Inside the British Royal Family: 5 Photographs From Their 1969 Documentary
Imagine getting a behind-the-scenes look at Queen Elizabeth II, Prince Philip, Duke of Edinburgh in all their domestic glory. That’s exactly what happened in 1968 when the British royal family agreed to open up their private lives to cameras for a BBC documentary, Royal Family, that aired in 1969.
British TV stations debuted the documentary in black and white on June 21, 1969, according to Town and Country, and a week later audiences got the chance to watch it again but in color. The documentary then went international before returning to TVs in the U.K. for five more broadcasts.
An estimated 40 million people tuned in to watch the 1969 broadcasts including 68% of adults in Britain. Since it aired in 1969, the nearly 2-hour film has yet to be seen again in its entirety. Luckily, a small number of photographs were snapped during the making of the documentary. Ahead, check them out and get more details on Royal Family.
Filming lasted 75 days spanning 172 locations
Filming for the documentary kicked off at the Trooping the Colour ceremony on June 8, 1968. In all, there were 75 days of filming and the crew captured footage of the family in 172 locations. All of the moments captured by director Richard Cawston, BBC’s head of documentaries, had to first be approved by a group of TV executives who sat on a committee headed up by Philip.
With the goal of showing a relatable, more personal royal family, the queen’s former press secretary, William Heseltine, came up the idea for a documentary and got Philip to help him.
While the queen’s husband had been all for a documentary about the family as real people, he didn’t personally like to be in front of cameras. “Prince Philip became less enthusiastic when it came to being filmed himself, which he hated,” Heseltine told Town and Country.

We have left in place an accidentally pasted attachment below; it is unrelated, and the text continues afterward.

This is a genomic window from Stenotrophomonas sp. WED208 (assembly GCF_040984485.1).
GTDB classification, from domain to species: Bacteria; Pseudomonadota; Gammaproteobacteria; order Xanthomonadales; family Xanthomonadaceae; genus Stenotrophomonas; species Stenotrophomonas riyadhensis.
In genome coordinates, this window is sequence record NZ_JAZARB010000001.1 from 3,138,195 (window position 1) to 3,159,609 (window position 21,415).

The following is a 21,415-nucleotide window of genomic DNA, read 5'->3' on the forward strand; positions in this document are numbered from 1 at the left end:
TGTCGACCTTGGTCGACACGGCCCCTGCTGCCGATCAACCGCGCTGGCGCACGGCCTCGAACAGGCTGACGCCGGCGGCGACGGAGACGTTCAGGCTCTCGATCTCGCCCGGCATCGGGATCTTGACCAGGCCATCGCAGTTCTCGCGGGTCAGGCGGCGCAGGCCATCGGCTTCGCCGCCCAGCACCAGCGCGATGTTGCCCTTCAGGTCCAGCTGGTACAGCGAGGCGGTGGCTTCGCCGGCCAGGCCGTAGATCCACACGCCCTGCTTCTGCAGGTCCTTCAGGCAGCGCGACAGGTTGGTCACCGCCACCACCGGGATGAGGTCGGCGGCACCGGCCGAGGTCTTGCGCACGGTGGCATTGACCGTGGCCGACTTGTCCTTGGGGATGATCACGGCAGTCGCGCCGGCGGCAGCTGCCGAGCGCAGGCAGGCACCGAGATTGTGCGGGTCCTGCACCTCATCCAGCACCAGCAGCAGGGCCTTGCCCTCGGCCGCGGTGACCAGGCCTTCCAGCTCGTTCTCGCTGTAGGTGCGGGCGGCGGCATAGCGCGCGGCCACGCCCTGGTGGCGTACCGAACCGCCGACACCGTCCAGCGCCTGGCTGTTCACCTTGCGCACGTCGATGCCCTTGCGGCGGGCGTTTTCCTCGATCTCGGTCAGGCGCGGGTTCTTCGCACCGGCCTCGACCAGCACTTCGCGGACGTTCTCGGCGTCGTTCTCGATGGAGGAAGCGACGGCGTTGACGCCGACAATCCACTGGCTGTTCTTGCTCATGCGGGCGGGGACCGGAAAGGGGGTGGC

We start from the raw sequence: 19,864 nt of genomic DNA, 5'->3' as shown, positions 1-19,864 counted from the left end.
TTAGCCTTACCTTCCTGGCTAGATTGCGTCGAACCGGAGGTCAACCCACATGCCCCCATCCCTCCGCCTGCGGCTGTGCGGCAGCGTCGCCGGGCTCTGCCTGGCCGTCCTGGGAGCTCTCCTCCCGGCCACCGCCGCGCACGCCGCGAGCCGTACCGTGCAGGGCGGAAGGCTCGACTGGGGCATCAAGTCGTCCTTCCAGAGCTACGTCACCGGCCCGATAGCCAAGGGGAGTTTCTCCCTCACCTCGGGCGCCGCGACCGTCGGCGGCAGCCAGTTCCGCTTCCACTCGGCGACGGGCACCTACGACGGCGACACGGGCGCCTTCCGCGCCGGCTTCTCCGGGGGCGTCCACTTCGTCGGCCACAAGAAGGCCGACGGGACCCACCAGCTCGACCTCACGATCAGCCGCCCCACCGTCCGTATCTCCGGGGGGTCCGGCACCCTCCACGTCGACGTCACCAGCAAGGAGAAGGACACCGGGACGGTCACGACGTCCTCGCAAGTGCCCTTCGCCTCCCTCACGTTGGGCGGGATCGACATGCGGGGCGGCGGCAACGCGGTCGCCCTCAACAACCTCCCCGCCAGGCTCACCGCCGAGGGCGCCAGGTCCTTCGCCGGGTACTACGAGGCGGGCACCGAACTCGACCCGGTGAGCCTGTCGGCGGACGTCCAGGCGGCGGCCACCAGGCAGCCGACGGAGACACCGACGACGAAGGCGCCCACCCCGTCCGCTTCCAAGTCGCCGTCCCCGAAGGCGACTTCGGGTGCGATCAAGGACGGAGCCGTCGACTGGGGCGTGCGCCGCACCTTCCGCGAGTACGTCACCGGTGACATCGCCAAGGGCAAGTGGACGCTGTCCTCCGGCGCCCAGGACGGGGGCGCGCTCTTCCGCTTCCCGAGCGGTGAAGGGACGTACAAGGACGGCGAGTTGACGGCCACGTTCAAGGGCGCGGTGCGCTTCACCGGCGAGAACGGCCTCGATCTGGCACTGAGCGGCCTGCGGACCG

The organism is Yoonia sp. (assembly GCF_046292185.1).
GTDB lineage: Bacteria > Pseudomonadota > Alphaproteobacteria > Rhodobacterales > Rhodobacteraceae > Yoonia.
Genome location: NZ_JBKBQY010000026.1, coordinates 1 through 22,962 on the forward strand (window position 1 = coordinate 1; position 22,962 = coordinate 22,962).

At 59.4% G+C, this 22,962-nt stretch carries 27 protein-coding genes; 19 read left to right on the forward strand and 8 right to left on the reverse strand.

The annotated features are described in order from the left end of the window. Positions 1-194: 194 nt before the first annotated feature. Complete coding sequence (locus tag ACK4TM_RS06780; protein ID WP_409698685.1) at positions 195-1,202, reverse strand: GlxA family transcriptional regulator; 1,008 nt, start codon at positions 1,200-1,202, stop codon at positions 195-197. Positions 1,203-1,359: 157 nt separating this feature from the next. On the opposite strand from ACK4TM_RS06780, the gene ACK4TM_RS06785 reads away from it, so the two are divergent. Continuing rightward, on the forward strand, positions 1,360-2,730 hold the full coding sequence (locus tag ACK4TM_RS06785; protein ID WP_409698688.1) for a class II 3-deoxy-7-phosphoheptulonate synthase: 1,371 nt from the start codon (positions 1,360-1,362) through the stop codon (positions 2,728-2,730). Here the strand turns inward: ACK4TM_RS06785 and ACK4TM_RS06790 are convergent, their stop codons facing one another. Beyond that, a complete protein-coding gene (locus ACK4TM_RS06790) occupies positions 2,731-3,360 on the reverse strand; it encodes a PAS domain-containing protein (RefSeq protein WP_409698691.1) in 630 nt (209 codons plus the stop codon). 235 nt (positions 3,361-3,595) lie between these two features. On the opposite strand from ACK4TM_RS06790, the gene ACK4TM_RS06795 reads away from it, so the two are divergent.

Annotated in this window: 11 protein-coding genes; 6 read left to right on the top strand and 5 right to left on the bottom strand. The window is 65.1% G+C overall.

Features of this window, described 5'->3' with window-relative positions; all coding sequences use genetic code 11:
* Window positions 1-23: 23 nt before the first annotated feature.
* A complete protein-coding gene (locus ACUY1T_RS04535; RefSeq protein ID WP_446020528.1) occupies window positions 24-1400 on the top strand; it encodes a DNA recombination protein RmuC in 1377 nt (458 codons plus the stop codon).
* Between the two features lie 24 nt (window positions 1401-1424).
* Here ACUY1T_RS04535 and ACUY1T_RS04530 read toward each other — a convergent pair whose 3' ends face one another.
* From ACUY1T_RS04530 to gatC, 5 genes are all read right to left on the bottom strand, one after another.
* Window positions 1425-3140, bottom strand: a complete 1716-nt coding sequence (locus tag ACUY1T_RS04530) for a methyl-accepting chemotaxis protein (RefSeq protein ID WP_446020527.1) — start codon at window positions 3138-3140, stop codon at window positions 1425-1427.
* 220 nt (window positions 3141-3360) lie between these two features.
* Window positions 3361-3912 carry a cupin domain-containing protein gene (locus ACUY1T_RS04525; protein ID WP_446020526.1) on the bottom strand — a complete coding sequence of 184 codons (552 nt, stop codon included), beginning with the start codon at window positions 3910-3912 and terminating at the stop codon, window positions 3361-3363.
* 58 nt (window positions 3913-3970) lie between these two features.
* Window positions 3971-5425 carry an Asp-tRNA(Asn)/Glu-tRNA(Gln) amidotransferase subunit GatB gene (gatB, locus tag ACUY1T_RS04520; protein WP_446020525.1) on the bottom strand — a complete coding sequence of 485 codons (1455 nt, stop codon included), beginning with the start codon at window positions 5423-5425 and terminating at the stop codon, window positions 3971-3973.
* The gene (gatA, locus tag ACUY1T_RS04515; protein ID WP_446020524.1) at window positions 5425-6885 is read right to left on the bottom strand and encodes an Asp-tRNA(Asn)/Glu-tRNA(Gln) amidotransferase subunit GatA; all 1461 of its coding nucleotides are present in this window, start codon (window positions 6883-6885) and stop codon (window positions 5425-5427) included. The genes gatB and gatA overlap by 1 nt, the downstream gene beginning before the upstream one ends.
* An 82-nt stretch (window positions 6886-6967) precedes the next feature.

Princess Anne: ‘I thought it was a rotten idea’
A then-18-year-old Anne, Princess Royal had been against Royal Family and said as much in 2002 during an interview for a documentary about her mother, the queen.
“I certainly never liked the idea of the royal family film. I thought it was a rotten idea,” she said. “The attention that had been brought on one ever since one was a child, you just didn’t want any more. And the last thing you needed was greater access. I don’t remember enjoying any part of that.”
Looking back on the experience, Heseltine recalled Queen Elizabeth being initially unsure. “The Queen was a reluctant convert, but became much more aware of the possibilities and was prepared to participate when it came to actual filming,” he said.
‘Royal Family’ documentary ‘delighted’ Queen Elizabeth’s press secretary
When the documentary premiered, the response from the public had been mostly positive. And the queen’s press secretary, Heseltine, had been happy with the result too. “I was delighted with it, actually,” he said. Of course, not everyone had been a fan of the documentary but Heseltine recalled there being “very few critics at at the time.”
Below, check out Philip and the queen admiring a Christmas tree.
Reportedly because of the small criticism Royal Family received, the queen had the documentary put in the royal archives only to be seen in full with her permission. The last time any member of the public got a glimpse of the documentary was in 2011 when 90 seconds of Royal Family were released for an exhibition at the National Portrait Gallery in London, England.